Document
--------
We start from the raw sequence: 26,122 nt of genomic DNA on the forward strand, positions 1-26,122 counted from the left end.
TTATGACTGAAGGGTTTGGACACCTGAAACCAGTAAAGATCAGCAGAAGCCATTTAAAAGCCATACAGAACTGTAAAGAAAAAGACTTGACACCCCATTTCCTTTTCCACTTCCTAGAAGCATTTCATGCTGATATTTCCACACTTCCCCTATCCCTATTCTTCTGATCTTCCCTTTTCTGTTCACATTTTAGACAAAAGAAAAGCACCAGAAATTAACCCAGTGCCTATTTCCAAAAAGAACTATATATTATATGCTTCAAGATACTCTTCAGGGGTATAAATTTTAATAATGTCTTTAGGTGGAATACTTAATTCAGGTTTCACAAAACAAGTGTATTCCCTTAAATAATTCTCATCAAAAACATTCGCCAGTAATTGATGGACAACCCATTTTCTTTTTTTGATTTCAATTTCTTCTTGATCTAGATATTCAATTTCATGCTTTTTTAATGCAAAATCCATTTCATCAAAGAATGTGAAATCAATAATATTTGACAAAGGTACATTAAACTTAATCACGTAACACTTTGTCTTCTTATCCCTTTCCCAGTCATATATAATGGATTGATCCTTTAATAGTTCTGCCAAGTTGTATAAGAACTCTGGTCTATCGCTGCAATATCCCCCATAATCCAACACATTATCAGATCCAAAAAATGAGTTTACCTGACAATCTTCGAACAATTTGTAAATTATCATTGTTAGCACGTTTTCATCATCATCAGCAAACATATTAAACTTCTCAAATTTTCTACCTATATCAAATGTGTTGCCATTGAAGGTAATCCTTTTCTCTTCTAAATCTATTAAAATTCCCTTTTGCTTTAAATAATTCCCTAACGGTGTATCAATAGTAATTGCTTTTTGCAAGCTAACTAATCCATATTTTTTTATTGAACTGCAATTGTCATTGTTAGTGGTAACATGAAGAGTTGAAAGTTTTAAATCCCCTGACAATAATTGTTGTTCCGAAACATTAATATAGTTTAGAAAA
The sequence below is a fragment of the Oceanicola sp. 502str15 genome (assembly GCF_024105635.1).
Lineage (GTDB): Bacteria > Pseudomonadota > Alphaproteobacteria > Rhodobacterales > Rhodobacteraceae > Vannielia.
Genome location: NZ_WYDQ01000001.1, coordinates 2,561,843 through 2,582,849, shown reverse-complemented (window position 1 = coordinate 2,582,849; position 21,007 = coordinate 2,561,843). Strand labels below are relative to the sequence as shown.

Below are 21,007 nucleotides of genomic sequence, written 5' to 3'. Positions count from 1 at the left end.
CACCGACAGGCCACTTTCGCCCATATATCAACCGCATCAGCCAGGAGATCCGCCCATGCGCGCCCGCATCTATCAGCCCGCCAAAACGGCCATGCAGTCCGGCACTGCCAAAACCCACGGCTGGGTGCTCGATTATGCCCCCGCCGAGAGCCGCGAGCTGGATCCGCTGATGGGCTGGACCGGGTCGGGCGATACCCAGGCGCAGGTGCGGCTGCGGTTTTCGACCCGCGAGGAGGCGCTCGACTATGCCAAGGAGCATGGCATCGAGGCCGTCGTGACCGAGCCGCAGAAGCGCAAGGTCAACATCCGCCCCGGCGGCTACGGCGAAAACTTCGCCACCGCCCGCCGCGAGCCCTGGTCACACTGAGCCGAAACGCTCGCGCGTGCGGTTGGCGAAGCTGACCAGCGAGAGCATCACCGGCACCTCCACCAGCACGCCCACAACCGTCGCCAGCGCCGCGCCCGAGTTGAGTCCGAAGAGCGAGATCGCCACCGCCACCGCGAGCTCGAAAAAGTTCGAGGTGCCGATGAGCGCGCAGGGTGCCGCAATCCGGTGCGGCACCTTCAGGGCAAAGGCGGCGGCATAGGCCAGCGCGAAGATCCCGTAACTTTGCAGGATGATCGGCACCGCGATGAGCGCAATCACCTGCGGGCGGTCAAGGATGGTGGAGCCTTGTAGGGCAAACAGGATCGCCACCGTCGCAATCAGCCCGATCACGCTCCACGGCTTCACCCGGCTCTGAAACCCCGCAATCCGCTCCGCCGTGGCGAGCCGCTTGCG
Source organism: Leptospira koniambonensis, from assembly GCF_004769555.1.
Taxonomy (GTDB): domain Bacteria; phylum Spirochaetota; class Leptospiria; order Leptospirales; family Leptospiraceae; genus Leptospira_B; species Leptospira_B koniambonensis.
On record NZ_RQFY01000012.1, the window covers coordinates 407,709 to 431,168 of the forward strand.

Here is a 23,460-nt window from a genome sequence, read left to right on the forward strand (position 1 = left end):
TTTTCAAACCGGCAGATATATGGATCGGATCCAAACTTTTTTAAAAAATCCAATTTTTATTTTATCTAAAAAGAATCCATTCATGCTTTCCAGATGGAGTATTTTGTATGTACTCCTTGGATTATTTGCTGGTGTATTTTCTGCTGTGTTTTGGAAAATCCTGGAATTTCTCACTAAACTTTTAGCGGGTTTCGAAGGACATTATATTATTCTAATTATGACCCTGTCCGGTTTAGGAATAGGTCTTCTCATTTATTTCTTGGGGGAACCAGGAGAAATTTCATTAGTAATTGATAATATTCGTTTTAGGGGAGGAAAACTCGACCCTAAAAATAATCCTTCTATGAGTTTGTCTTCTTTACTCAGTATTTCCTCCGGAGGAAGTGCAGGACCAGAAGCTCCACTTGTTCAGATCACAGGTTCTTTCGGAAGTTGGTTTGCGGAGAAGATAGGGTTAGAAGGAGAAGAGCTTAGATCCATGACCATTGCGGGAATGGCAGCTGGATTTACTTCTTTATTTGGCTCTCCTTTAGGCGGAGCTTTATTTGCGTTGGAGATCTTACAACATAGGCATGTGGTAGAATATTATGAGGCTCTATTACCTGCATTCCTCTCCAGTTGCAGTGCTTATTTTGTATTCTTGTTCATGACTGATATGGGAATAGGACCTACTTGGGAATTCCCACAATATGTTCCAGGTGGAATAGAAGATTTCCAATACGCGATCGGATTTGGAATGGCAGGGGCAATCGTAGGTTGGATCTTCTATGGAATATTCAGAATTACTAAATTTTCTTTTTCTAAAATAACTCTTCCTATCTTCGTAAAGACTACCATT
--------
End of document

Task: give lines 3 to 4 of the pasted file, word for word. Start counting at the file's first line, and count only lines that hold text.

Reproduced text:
The sequence below is a fragment of the Oceanicola sp. 502str15 genome (assembly GCF_024105635.1).
Lineage (GTDB): Bacteria > Pseudomonadota > Alphaproteobacteria > Rhodobacterales > Rhodobacteraceae > Vannielia.